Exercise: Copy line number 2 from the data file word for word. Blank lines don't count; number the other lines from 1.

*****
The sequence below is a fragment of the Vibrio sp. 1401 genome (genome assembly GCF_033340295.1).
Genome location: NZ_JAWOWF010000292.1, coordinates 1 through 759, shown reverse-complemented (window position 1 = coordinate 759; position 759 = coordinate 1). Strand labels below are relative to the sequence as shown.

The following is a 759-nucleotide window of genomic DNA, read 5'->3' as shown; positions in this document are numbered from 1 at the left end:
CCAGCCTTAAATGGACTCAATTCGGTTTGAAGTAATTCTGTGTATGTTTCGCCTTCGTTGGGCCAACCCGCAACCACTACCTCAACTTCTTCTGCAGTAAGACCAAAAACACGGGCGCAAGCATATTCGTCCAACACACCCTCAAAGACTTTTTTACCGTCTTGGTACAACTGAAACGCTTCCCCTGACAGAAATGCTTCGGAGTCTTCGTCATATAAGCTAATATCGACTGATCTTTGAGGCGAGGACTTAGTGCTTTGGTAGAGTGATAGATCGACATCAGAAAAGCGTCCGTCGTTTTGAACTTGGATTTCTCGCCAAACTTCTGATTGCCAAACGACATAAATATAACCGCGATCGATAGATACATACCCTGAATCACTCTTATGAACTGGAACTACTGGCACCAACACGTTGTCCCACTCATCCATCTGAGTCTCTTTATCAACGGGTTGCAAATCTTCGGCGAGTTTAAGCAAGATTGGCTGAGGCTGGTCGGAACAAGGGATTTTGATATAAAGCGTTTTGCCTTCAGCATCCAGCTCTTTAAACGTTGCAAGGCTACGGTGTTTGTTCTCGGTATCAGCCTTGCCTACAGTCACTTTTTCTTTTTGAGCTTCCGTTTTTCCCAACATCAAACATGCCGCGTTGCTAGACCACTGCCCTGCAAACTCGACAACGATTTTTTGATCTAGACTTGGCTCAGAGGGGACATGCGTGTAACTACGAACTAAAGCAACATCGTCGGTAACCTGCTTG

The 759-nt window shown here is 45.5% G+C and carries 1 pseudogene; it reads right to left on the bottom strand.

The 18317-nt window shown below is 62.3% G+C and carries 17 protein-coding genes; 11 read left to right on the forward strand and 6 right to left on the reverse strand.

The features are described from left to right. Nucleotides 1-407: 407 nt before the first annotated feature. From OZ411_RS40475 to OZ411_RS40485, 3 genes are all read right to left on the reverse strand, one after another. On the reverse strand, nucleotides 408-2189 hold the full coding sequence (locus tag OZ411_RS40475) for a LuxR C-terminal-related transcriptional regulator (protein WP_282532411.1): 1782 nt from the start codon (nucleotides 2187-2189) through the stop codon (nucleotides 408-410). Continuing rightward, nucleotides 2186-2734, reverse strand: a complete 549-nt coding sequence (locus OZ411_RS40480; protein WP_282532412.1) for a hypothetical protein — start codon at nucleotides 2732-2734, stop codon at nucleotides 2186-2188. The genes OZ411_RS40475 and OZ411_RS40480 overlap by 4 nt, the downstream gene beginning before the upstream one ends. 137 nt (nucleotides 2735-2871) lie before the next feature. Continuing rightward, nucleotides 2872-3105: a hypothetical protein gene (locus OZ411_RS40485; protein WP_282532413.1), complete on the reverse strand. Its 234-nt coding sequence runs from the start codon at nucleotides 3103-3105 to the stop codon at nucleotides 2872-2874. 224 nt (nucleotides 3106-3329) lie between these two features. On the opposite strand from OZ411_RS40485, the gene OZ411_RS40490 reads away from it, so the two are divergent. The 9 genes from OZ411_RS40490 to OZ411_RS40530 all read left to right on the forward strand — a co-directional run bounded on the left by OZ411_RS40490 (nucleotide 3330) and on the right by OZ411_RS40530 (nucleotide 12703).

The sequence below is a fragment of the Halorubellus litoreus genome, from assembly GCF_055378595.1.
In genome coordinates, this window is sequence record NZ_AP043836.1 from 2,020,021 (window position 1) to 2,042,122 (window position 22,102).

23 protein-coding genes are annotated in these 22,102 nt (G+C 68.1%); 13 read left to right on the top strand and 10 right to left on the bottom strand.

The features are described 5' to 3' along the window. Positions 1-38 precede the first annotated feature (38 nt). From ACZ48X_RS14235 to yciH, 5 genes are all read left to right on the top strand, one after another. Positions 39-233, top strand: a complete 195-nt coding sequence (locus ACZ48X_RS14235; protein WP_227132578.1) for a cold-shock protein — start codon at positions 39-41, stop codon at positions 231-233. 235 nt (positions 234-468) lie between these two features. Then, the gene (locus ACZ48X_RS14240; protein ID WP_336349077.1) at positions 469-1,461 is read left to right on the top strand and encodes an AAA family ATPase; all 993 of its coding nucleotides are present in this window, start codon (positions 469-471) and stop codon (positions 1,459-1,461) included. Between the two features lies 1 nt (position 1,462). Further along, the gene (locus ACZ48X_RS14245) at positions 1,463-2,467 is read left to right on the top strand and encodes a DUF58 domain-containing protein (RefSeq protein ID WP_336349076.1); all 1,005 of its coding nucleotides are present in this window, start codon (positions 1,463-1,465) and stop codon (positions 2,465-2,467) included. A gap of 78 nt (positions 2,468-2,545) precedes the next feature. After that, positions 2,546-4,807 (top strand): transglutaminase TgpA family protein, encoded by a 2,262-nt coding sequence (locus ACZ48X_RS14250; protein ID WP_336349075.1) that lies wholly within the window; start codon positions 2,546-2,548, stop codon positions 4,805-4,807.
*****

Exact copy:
Genome location: NZ_JAWOWF010000292.1, coordinates 1 through 759, shown reverse-complemented (window position 1 = coordinate 759; position 759 = coordinate 1). Strand labels below are relative to the sequence as shown.